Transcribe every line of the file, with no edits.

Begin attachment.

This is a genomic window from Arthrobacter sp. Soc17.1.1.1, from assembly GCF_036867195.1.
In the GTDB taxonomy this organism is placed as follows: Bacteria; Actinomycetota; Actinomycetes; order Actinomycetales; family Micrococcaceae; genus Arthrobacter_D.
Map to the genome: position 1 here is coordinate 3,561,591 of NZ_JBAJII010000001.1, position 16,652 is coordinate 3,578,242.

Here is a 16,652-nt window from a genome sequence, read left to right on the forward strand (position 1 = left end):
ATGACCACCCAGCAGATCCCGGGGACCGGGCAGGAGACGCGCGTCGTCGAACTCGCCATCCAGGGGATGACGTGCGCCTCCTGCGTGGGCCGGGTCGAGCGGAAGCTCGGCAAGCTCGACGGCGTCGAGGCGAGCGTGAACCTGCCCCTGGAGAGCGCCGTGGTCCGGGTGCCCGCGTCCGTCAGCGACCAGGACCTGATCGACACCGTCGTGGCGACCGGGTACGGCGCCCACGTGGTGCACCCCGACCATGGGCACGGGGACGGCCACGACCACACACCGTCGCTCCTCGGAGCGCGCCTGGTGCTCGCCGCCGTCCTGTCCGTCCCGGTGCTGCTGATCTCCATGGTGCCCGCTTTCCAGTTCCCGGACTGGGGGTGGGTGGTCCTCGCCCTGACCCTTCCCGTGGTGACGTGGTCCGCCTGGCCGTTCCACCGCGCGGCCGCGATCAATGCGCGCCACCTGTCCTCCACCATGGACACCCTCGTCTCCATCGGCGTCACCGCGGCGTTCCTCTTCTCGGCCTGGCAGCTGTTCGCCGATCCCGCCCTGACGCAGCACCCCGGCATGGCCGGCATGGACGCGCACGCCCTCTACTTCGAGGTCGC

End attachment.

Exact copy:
This is a genomic window from Arthrobacter sp. Soc17.1.1.1, from assembly GCF_036867195.1.
In the GTDB taxonomy this organism is placed as follows: Bacteria; Actinomycetota; Actinomycetes; order Actinomycetales; family Micrococcaceae; genus Arthrobacter_D.
Map to the genome: position 1 here is coordinate 3,561,591 of NZ_JBAJII010000001.1, position 16,652 is coordinate 3,578,242.

Here is a 16,652-nt window from a genome sequence, read left to right on the forward strand (position 1 = left end):
ATGACCACCCAGCAGATCCCGGGGACCGGGCAGGAGACGCGCGTCGTCGAACTCGCCATCCAGGGGATGACGTGCGCCTCCTGCGTGGGCCGGGTCGAGCGGAAGCTCGGCAAGCTCGACGGCGTCGAGGCGAGCGTGAACCTGCCCCTGGAGAGCGCCGTGGTCCGGGTGCCCGCGTCCGTCAGCGACCAGGACCTGATCGACACCGTCGTGGCGACCGGGTACGGCGCCCACGTGGTGCACCCCGACCATGGGCACGGGGACGGCCACGACCACACACCGTCGCTCCTCGGAGCGCGCCTGGTGCTCGCCGCCGTCCTGTCCGTCCCGGTGCTGCTGATCTCCATGGTGCCCGCTTTCCAGTTCCCGGACTGGGGGTGGGTGGTCCTCGCCCTGACCCTTCCCGTGGTGACGTGGTCCGCCTGGCCGTTCCACCGCGCGGCCGCGATCAATGCGCGCCACCTGTCCTCCACCATGGACACCCTCGTCTCCATCGGCGTCACCGCGGCGTTCCTCTTCTCGGCCTGGCAGCTGTTCGCCGATCCCGCCCTGACGCAGCACCCCGGCATGGCCGGCATGGACGCGCACGCCCTCTACTTCGAGGTCGC